Real Estate Article

Is Spending $300 to $500 on a Property Inspection Really Worth It?

Diana Hill
Professional Real Estate Investor Instructor

When buying real estate always request a property inspection, even if you are purchasing the property in an AS IS condition.  You might wonder why? This is a large investment, and to downsize risk, it’s important to know all the variables.  After the inspection, you’ll have a better understanding of the property’s needs and its issues. This allows you to make decisions with confidence.

According to the National Association of Realtors, 84 percent of buyers request a property inspection as part of their contract. An inspection is very important for peace of mind and as a negotiating tool.  When you hire (we’ll talk about how you find a good inspector a little later in this article) an inspector, always request a written report. If legal in your state, ask for an estimate of the repairs needed.  This can help you negotiate deferred maintenance easily.

I’m often asked, “With all your years (okay, decades) of experience, why do you still spend the money on an inspection?”  There are several very good reasons.  There are hundreds of things the inspector looks for including: structural elements, exterior evaluation, roof, plumbing, attic, foundation, electrical, appliances, HVAC, mold etc.  There’s also the element of obtaining an impartial, third-party opinion.  Even though this process should be unemotional, being that it’s an investment property, it can still be difficult to remain completely objective.

Let me cover a few more things about the inspection process before we move on. Many people wonder if they need to be present for the inspection. Well, you’re paying for it and you’re purchasing the property, so the answer is YES.  This gives you the opportunity to observe what the inspector is doing and ask questions as they go along so you’ll have a clearer understanding when you receive the report.

A couple of the most common questions: 1) how long does it take? and 2) what is the cost?  A typical inspection will take several hours (a property 1500-2500 Sq Ft will last 2-4 hours).  You’ll have to typically wait 24-48 hours for your written report, although some inspectors now have the technology to print the report on the spot.  Cost varies depending on the size and complexity of the property, and also your geographic location.  For your typical 3 bedroom –  2 bath house on the West Coast, an inspection runs about $400.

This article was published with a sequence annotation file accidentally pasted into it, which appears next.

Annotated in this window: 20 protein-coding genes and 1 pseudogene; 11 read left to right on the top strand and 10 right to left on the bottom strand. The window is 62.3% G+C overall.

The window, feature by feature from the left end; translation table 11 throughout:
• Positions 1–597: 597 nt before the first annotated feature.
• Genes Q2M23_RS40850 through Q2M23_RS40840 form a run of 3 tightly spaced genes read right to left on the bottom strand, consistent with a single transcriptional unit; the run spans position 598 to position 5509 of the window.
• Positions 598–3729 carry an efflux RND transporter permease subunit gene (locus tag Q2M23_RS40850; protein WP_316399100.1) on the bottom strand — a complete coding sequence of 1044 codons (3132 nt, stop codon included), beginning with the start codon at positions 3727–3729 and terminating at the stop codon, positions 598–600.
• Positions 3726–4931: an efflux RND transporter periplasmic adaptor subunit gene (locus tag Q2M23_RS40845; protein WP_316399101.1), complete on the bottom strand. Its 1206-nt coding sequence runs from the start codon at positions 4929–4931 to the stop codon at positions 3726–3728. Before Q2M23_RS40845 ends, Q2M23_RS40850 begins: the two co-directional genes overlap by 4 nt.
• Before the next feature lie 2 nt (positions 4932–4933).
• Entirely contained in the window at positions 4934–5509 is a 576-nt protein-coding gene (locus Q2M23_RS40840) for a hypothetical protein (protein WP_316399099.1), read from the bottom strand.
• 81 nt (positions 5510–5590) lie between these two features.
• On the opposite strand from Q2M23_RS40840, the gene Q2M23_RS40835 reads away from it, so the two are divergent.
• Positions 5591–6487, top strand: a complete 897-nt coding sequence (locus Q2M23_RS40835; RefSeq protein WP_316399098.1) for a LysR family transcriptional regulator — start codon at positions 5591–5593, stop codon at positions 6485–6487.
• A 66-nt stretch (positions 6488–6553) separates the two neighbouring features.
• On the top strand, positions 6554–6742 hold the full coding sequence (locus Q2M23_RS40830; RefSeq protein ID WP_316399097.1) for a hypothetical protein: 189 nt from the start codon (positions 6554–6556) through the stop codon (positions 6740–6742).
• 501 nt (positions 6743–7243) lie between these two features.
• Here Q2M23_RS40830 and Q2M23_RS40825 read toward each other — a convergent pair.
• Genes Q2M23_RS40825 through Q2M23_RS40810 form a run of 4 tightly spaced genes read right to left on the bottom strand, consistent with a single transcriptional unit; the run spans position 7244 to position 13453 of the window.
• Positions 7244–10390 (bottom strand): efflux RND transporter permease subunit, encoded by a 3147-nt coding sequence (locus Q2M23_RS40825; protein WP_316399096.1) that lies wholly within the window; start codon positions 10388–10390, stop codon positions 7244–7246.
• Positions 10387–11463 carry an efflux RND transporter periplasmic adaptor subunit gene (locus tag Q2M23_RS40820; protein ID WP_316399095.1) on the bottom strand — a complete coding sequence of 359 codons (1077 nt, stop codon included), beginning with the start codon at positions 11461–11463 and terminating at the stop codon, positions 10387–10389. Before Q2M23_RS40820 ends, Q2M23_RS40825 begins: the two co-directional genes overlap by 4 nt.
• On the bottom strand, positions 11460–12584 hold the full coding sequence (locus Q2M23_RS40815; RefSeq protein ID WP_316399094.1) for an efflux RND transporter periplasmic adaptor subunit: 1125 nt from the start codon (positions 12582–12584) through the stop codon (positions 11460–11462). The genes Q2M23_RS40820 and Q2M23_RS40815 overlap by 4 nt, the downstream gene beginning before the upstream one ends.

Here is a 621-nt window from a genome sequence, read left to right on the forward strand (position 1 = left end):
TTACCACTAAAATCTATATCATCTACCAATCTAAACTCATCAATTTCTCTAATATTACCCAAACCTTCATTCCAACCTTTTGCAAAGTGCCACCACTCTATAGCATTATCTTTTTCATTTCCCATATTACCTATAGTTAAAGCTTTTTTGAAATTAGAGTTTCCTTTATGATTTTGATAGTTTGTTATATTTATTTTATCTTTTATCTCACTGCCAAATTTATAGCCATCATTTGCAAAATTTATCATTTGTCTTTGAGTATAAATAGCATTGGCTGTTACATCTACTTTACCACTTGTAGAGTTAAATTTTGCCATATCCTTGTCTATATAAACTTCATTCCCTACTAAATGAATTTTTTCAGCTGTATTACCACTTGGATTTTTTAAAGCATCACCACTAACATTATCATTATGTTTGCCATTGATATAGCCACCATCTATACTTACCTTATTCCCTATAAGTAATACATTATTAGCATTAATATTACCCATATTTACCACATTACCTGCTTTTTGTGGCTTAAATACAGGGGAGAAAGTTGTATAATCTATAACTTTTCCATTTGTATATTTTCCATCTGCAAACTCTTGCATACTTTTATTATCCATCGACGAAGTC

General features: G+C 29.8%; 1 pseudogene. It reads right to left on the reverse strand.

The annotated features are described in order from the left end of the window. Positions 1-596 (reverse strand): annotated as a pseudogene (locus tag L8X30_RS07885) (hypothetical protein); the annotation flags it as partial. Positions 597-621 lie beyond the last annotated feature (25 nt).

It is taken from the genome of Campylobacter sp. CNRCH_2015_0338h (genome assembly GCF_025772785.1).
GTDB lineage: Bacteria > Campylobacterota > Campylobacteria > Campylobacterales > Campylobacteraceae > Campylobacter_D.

How do you find a good property inspector?  Of course you can always ask your realtor  for a referral.  Here is a list of things to look for:

Licensing – not all states require an inspector be licensed.  You can find out more information about your state by going to the National Association of Property Inspectors and clicking on State Regulations.

Training – the legal requirements for training once again vary from state to state, however you want to look for an inspector that was professionally trained recently.  For many years inspectors were experts in one trade. No single trade can qualify someone to be a truly professional inspector.  Ask the inspector which formally recognized training school they received their education from.

Experience – it’s more important the number of properties the inspector has done than the number of years they’ve been in the business.  A study was conducted by the American Society of Property Inspectors in 2005,  in which 80 percent of the respondents said they were full time property inspectors;  however, 40 percent said they had performed less than 100 inspections.  Ask an inspector how many inspections they do in a year and in their career.  A good rule of thumb is over 200 in a 3-4 year career.

Continuing Education – as with any industry, things change and true professionals continually update their skills and knowledge with education.

Price – you get what you pay for.  If you are going to have the inspection, have it done right by a professional, which means it might not be the lowest price.

Other things to ask about: Association Membership, referrals, insurance, bonding and will the inspector be available for follow up questions.

In my experience inspectors are worth every penny spent.

This newsletter is written for educational purposes only. By no means do any of its contents recommend, advocate or urge the buying, selling or holding of any financial instrument whatsoever. Trading and Investing involves high levels of risk. The author expresses personal opinions and will not assume any responsibility whatsoever for the actions of the reader. The author may or may not have positions in Financial Instruments discussed in this newsletter. Future results can be dramatically different from the opinions expressed herein. Past performance does not guarantee future results. Reprints allowed for private reading only, for all else, please obtain permission.